Running to a little closet under the landing of the stairs,
she glanced in, and returning, told me that Queequeg's harpoon
was missing. “He's killed himself,” she cried. “It's unfort'nate
Stiggs done over again—there goes another counterpane—
God pity his poor mother!—it will be the ruin of my house.
Has the poor had a sister? Where's that girl?—there, Betty, go
to Snarles the Painter, and tell him to paint me a sign, with—
`no suicides permitted here, and no smoking in the parlor;'—
might as well kill both birds at once. Kill? The Lord be merciful
to his ghost! What's that noise there? You, young man,
avast there!”

And running up after me, she caught me as I was again
trying to force open the door.

“I won't allow it; I won't have my premises spoiled. Go
for the locksmith, there's one about a mile from here. But
avast!” putting her hand in her side-pocket, “here's a key
that'll fit, I guess; let's see.” And with that, she turned it in the
lock; but, alas! Queequeg's supplemental bolt remained unwithdrawn

“Have to burst it open,” said I, and was running down the
entry a little, for a good start, when the landlady caught at me,
again vowing I should not break down her premises; but I tore
from her, and with a sudden bodily rush dashed myself full
against the mark.


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With a prodigious noise the door flew open, and the knot
slamming against the wall, sent the plaster to the ceiling;
and there, good heavens! there sat Queequeg, altogether cool
and self-collected; right in the middle of the room; squatting
on his hams, and holding Yojo on top of his head. He
looked neither one way nor the other way, but sat like a carved
image with scarce a sign of active life.

“Queequeg,” said I, going up to him, “Queequeg, what's the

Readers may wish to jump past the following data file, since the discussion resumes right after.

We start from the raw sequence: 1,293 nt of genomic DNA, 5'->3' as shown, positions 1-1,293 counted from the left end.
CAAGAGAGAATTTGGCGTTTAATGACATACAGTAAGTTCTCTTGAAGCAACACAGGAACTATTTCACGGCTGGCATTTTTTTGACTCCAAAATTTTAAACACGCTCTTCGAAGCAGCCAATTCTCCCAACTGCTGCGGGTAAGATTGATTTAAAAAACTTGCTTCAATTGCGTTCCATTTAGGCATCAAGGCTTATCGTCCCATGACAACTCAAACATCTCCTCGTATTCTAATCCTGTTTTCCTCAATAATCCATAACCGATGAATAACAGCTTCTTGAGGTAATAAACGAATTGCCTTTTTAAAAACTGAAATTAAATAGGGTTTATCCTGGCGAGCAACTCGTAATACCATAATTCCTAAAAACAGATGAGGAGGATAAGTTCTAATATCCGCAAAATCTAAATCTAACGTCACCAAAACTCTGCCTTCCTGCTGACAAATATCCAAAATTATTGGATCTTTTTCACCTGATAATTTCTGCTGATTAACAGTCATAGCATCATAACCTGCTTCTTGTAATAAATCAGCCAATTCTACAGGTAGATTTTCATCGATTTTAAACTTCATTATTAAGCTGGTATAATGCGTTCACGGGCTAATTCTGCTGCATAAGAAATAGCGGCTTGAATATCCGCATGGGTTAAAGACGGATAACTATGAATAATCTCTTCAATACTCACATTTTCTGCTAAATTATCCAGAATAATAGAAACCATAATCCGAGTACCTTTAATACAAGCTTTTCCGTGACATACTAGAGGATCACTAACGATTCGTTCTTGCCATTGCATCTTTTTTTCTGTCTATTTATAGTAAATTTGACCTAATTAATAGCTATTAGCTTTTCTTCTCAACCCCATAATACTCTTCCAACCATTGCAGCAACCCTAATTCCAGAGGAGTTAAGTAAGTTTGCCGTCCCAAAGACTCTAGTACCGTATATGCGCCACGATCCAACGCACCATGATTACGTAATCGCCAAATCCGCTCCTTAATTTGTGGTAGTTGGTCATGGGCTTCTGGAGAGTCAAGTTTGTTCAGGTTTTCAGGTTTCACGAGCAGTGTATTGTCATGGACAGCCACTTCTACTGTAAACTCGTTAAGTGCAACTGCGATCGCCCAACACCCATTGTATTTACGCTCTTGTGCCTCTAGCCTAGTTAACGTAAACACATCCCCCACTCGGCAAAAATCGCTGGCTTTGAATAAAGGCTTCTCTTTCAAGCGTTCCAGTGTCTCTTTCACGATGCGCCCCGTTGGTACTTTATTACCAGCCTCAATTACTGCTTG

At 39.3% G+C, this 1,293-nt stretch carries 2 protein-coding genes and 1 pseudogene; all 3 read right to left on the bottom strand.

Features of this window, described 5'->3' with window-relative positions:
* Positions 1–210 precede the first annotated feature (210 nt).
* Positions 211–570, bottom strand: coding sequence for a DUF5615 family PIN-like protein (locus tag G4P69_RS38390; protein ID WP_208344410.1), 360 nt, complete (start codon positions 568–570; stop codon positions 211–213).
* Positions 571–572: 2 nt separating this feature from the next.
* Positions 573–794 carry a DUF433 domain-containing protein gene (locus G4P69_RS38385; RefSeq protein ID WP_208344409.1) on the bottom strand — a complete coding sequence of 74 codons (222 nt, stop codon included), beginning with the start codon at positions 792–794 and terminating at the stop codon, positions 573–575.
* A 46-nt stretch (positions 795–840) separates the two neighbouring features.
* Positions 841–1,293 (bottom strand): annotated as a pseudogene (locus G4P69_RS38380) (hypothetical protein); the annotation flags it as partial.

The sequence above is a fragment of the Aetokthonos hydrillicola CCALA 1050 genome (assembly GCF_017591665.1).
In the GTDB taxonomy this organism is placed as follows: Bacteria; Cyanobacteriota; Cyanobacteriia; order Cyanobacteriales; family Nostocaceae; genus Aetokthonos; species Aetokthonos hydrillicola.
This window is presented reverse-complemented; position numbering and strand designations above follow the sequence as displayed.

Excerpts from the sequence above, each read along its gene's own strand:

matter with you?”

“He hain't been a sittin' so all day, has he?” said the

But all we said, not a word could we drag out of him; I
almost felt like pushing him over, so as to change his position,
for it was almost intolerable, it seemed so painfully and unnaturally
constrained; especially, as in all probability he had
been sitting so for upwards of eight or ten hours, going too
without his regular meals.

“Mrs. Hussey,” said I, “he's alive at all events; so leave us,
if you please, and I will see to this strange affair myself.”

Closing the door upon the landlady, I endeavored to prevail
upon Queequeg to take a chair; but in vain. There he sat;
and all he could do—for all my polite arts and blandishments—he
would not move a peg, nor say a single word, nor even look at
me, nor notice my presence in any the slightest way.

I wonder, thought I, if this can possibly be a part of his
Ramadan; do they fast on their hams that way in his native
island. It must be so; yes, it's part of his creed, I suppose;
well, then, let him rest; he'll get up sooner or later, no doubt.
It can't last for ever, thank God, and his Ramadan only comes
once a year; and I don't believe it's very punctual then.

I went down to supper. After sitting a long time listening to
the long stories of some sailors who had just come from a
plum-pudding voyage, as they called it (that is, a short whaling-voyage
in a schooner or brig, confined to the north of the line,


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in the Atlantic Ocean only); after listening to these plumpuddingers
till nearly eleven o'clock, I went up stairs to go to
bed, feeling quite sure by this time Queequeg must certainly
have brought his Ramadan to a termination. But no; there
he was just where I had left him; he had not stirred an inch.
I began to grow vexed with him; it seemed so downright
senseless and insane to be sitting there all day and half the night
on his hams in a cold room, holding a piece of wood on his

“For heaven's sake, Queequeg, get up and shake yourself;
get up and have some supper. You'll starve; you'll kill yourself,
Queequeg.” But not a word did he reply.

Despairing of him, therefore, I determined to go to bed and
to sleep; and no doubt, before a great while, he would follow
me. But previous to turning in, I took my heavy bearskin
jacket, and threw it over him, as it promised to be a very cold
night; and he had nothing but his ordinary round jacket on.
For some time, do all I would, I could not get into the faintest